KUVO 89.3 FM has long offered some of the best musical programming in the city, with smart DJs who consistently display their depth of jazz knowledge. But since summer 2019, we've been blown away by the new effort from KUVO: the Drop, a much-needed R&B and hip-hop channel that launched on KUVO's HD2 signal, the KUVO app and And this past year, things got even better when the Drop secured its own FM signal, 104.7. Nikki Swarn, who deejays as Amerykah Jones, heads up the station and is joined by fellow DJs Dif'Rent, Unique, and Bella Scratch. Love hip-hop? Tune in.

Darold Vigil, aka "Pocho Joe," host of the Chicano-flavored La Raza Rocks radio hour, is a walking encyclopedia of Latin rock, soul and R&B. And he graciously shares his immense knowledge of those musical styles and their purveyors past and present, taking La Raza listeners on a guided tour, from Denver's Brass Monkey to Cali's Champs and beyond. But in his quiet, affable way, Vigil, a 2018 Chicano Music Hall of Fame inductee, lets the music he plays speak for itself. The show, which runs on Sundays from 1 to 2 p.m. on KUVO 89.3, will set the mood for your weekend afternoon ("Suavecito," anyone?), especially with Vigil at the helm; consider it a learning experience with a groove.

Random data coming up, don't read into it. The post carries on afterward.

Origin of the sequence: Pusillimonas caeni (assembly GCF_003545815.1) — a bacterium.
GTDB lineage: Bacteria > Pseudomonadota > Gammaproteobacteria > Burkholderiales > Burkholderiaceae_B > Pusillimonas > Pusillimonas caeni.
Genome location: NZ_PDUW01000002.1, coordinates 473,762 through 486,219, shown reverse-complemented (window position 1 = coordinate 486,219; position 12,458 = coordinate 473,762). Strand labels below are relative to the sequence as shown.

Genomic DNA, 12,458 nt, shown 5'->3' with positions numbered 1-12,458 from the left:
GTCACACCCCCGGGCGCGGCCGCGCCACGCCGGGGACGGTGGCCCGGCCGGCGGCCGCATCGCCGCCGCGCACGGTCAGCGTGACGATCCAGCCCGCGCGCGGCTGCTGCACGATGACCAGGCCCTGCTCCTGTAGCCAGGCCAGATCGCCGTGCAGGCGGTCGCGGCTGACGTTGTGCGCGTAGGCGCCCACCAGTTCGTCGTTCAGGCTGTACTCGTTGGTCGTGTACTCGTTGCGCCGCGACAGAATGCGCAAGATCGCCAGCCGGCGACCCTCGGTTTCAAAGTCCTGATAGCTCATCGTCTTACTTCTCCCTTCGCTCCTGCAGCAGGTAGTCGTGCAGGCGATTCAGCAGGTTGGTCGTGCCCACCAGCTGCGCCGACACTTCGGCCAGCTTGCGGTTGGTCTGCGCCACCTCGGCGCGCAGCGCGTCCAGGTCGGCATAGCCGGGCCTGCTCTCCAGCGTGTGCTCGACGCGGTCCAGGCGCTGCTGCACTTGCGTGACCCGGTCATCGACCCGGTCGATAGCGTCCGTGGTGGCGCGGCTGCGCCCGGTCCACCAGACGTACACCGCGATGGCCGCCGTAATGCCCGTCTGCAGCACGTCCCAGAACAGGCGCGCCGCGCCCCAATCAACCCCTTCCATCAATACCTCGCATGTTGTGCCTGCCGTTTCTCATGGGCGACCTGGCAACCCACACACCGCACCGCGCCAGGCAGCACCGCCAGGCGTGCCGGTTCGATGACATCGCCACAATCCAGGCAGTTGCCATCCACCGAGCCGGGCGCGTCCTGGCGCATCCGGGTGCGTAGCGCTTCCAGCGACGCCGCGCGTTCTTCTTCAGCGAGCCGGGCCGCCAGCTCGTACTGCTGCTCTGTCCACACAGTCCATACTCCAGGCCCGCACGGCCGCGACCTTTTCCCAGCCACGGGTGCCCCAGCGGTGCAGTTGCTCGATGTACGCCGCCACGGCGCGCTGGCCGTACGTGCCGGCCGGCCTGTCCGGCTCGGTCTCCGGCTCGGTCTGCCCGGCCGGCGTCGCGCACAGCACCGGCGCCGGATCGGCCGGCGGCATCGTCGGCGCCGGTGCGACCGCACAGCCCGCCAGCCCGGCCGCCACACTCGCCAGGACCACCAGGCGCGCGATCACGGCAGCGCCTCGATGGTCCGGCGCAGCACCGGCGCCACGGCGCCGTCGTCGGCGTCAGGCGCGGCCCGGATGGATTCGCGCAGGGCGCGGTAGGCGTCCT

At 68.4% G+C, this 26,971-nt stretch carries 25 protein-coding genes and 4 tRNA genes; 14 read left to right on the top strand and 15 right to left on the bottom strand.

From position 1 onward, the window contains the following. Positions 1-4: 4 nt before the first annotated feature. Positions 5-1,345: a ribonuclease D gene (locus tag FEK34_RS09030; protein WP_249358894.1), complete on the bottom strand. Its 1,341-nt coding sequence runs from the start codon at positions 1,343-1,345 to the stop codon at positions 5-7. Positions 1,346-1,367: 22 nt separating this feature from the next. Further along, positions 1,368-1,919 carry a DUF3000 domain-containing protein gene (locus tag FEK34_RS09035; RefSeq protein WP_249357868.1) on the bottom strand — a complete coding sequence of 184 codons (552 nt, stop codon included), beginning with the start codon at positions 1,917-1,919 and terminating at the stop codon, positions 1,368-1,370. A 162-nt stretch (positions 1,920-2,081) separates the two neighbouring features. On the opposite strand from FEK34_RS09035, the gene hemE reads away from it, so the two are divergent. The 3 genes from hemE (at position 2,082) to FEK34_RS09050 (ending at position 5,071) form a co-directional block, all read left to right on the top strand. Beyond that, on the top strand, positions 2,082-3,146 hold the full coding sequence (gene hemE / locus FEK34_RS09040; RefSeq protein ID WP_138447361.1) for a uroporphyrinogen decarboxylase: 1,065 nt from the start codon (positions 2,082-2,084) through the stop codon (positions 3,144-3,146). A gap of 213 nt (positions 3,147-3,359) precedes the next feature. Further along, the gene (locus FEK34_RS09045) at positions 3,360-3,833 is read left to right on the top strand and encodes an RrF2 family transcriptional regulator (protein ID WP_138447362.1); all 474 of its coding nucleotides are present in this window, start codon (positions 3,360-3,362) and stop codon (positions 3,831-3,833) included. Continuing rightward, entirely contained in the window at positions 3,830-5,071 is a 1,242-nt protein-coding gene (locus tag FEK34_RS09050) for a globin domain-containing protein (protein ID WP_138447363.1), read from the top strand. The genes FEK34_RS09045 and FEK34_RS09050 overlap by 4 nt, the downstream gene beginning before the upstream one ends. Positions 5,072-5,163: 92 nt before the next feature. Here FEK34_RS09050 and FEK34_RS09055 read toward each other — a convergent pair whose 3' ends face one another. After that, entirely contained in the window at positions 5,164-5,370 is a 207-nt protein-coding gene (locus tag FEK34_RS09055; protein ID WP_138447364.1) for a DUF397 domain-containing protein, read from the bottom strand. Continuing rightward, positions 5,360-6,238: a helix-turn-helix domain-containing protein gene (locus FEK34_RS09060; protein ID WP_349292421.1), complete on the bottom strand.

The folks at ArtHyve like to compare the Record to Record discussion series to a book club, only with music — and that's not a bad comparison. The periodic online events focus on a single LP, encouraging participants to have a critical listen to the chosen album in advance, and then join in a lively discussion of the recording with special guests and a knowledgeable host. So far, the club has considered records by Charles Mingus, Morphine and X-Ray Spex, among others, with big things planned for future programming. Why not take it for a spin?